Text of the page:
Eradicating accidental patient deaths is a tall mountain to climb. But even the tallest of mountains can be overcome with data collection, analysis and purposeful execution. In pursuit of that goal, this briefing shares some insights from the data collection which we recently obtained about how CNOs and CMOs address patient safety.We acquired input through several methodologies. First, we conducted on-site interviews with CMOs and CNOs at several of the nation's leading healthcare institutions. Importantly, we have relationships with 80 percent of the top U.S. academic centers. Next, we gathered data via an online survey sent by third party researcher REACTION Data to over 1000 clinical leaders. Finally, Excel leadership, including CMO Mark Koppel, MD, and CSO Mary Baum, conducted extensive research.
Published: May 11, 2018 in The Atlantic
By Rena Xu, M.D.
During a recent evening on call in the hospital, I was asked to see an elderly woman with a failing kidney. She’d come in feeling weak and short of breath and had been admitted to the cardiology service because it seemed her heart wasn’t working right ...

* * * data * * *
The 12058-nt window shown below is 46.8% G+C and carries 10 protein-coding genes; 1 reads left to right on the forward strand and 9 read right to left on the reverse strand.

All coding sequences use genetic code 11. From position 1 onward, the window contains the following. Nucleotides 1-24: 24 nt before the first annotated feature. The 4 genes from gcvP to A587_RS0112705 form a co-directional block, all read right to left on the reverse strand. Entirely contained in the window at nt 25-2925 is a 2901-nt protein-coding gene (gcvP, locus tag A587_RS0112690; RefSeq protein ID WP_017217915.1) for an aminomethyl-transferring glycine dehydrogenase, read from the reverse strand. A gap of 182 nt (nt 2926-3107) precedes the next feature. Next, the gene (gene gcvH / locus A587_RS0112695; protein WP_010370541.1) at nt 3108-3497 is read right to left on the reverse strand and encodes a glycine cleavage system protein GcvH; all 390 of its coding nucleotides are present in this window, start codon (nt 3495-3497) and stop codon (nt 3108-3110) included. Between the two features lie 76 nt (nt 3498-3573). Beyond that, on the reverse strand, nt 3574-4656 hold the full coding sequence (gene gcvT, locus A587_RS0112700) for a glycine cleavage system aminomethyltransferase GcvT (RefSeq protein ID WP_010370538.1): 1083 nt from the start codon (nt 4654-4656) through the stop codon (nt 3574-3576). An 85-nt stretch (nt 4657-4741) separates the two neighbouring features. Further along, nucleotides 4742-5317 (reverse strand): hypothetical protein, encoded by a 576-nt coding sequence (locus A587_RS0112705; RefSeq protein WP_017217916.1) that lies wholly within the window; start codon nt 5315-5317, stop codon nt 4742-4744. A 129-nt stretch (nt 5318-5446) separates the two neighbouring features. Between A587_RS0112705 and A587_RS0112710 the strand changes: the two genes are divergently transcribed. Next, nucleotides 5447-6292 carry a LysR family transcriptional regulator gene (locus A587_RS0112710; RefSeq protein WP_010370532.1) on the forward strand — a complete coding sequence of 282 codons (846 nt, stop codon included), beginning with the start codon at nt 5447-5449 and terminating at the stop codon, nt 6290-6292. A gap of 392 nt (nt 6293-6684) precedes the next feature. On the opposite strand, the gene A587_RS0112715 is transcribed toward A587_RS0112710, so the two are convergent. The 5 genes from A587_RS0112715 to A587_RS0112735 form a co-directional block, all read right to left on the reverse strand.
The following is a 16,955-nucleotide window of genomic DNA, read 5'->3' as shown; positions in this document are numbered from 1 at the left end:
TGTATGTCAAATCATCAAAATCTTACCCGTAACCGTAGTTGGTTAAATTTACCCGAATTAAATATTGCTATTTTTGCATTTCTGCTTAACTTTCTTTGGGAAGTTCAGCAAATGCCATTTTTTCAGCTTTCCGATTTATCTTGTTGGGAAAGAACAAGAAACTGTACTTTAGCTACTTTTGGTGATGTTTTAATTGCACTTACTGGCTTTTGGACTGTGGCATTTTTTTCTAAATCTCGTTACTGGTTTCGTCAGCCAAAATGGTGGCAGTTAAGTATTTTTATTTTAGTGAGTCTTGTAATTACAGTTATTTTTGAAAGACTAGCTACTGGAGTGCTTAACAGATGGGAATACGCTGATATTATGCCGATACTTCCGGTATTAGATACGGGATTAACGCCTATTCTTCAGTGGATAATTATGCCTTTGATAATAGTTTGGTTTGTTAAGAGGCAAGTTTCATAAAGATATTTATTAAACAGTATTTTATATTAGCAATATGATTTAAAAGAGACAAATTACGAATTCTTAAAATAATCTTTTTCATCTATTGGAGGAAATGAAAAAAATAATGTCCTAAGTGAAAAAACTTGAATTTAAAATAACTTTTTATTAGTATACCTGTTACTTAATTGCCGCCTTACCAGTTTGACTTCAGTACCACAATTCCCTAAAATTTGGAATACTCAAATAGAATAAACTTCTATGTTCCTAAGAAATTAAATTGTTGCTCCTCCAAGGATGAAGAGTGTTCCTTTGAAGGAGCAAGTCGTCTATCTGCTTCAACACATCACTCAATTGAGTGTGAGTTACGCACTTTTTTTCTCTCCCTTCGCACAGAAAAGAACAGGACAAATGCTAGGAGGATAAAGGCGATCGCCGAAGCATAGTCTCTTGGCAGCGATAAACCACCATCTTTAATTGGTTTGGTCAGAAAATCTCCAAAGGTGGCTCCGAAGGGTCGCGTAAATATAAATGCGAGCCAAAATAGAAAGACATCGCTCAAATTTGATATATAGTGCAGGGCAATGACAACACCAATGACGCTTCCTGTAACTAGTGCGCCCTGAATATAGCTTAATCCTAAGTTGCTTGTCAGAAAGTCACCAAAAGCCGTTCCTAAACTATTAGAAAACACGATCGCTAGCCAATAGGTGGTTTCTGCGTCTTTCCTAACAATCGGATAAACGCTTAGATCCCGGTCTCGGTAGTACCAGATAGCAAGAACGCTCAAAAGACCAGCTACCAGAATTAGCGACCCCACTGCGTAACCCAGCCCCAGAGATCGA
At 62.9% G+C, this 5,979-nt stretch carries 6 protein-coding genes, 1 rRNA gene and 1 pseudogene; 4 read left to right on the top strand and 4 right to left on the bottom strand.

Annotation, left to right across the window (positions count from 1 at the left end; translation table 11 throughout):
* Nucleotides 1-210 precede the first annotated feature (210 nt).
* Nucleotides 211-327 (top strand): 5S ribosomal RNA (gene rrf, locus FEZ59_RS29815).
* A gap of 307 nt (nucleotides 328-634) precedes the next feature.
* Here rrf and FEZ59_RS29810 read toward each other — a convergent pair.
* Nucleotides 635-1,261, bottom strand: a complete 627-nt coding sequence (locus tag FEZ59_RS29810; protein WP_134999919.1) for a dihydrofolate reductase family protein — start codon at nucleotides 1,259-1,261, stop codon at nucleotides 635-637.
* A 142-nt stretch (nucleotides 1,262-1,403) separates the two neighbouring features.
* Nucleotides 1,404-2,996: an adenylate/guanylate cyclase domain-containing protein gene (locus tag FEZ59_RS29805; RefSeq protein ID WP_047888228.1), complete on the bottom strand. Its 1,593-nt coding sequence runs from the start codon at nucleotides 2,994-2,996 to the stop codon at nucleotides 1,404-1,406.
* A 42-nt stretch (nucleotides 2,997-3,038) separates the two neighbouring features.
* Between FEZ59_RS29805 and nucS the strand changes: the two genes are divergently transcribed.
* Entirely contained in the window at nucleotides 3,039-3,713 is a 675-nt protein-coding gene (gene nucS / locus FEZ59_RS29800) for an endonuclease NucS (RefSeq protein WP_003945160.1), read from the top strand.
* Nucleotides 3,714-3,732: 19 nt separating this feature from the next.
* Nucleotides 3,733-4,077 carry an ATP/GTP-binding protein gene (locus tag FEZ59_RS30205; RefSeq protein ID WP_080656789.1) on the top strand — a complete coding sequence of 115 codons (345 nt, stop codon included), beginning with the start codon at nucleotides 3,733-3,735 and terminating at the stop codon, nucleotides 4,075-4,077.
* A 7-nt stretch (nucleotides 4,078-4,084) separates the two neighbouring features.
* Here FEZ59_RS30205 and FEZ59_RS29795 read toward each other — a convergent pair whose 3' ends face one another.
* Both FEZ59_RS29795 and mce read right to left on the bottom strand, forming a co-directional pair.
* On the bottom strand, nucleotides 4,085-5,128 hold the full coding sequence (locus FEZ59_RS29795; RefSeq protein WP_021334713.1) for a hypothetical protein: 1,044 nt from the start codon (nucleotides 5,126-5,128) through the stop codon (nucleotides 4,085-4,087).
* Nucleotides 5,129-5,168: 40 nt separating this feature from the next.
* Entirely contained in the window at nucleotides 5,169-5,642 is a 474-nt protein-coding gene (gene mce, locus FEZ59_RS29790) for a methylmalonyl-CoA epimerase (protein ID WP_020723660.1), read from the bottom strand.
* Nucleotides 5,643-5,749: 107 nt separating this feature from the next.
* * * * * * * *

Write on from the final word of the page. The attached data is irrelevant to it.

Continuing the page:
The goal of our briefing papers is to share our ongoing findings related to predictive patient surveillance and safety. Case studies, innovative solutions, and impactful publications will all be included.
Our responsibility is to keep patients safe, heal them and send them home to a productive life. 750,000 patients die each year in US hospitals, 12-15% of which die due to undetected and improperly communicated clinical deterioration. That means we lose 112,500 of our family members, friends, co-workers, and neighbors every year due to this issue. This does not include the non-death sentinel events that cause long-term harm.